Visualisation and plotting with Matplotlib#

Matplotlib is the key Python package for producing so called publication-ready plot. It provides the basis for \(\omega radlib\)’s entire visualisation module, and is typically used together with NumPy - which is the other major \(\omega radlib\) dependency.

Different ways to import matplotlib#

In a Python script#

import matplotlib.pyplot as plt

In an IPython notebook#

# This magic just sets up matplotlib's interactive mode
# So you have to explicitely import the module into the namespace
import matplotlib.pyplot as plt

If you want to enable inline plotting

(mandatory if you use the Virtual Machine for Cross-Platform Weather Radar Science)

# This magic just sets up matplotlib's interactive mode
%matplotlib inline
# So you have to explicitely import the module into the namespace
import matplotlib.pyplot as plt

%matplotlib inline turns on “inline plotting”, where plot graphics will appear in your notebook. This has important implications for interactivity: for inline plotting, commands in cells below the cell that outputs a plot will not affect the plot. For example, changing the color map is not possible from cells below the cell that creates a plot. However, for other backends, such as qt4, that open a separate window, cells below those that create the plot will change the plot - it is a live object in memory. If you are not using matplotlib in interactive mode at all, figures will only appear if you invoke

If you do not want to use inline plotting, just use %matplotlib instead of %matplotlib inline. The Kernel has to be restarted for this change to become effective.

If you want to magically import numpy and matplotlib

# or
%pylab inline

In the following, we use a sightly different syntax for matplotlib inline. This is because the notebook needs to be convertable to a Python script where IPython magic does not work. Please don’t let this confuse you…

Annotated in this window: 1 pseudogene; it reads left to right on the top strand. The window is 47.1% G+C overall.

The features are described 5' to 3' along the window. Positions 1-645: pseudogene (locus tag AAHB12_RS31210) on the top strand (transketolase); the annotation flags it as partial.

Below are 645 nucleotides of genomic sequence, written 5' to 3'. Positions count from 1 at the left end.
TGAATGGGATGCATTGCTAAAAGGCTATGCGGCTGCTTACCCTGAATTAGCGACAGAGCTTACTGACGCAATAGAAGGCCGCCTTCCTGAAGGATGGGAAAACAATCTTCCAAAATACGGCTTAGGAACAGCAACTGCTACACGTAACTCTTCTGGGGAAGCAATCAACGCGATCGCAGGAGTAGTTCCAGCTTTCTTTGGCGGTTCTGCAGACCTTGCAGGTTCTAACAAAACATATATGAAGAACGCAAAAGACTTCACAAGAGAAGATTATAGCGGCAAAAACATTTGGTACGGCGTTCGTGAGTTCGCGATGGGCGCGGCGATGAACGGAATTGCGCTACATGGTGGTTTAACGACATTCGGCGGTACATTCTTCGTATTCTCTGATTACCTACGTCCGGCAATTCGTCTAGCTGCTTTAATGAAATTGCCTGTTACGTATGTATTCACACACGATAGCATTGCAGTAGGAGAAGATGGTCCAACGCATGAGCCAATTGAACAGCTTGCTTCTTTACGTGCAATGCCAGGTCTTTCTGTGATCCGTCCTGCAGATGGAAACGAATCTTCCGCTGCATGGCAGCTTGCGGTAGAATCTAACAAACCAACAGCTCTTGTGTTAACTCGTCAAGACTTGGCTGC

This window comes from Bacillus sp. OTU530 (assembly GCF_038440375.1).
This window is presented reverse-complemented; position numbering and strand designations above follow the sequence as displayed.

# Instead of matplotlib inline
import matplotlib.pyplot as plt

    get_ipython().run_line_magic("matplotlib inline")
import numpy as np

Simple plots and decorations#

After these imports, inline plots should work rightaway, e.g. a simple line plot of the sinus function:

x = np.arange(0, 4 * np.pi, 0.1)
y = np.sin(x)
plt.plot(x, y)
[<matplotlib.lines.Line2D at 0x7f2f64ba2310>]

More complex plots and fine control#

A matplotlib plot can be understood from an object-oriented perspective. Each plot consists of a figure object (like a canvas), an axes object (like a subplot or panel), and other objects such as a title, an axis, or a colorbar.

alt text

Accordingly, a plot can be developed by creating or modifying the different objects. For example, the size of the entire plot is controlled by the Figure object. Each subplot in that figure corresponds to an axes object.

# Create the figure object
fig = plt.figure(figsize=(12, 8))

# Add first axes object (of a multi-panel plot with two rows and one column)
ax = fig.add_subplot(211)
plt.plot(x, np.sin(x))
plt.title("The Sinus Function")
plt.xlabel("This is my x-axis label")

# Add second axes object
ax = fig.add_subplot(212)
plt.plot(x, np.cos(x))
plt.title("The Cosinus Function")
plt.xlabel("This is my x-axis label")

# Make sure the elements of the plot are arranged properly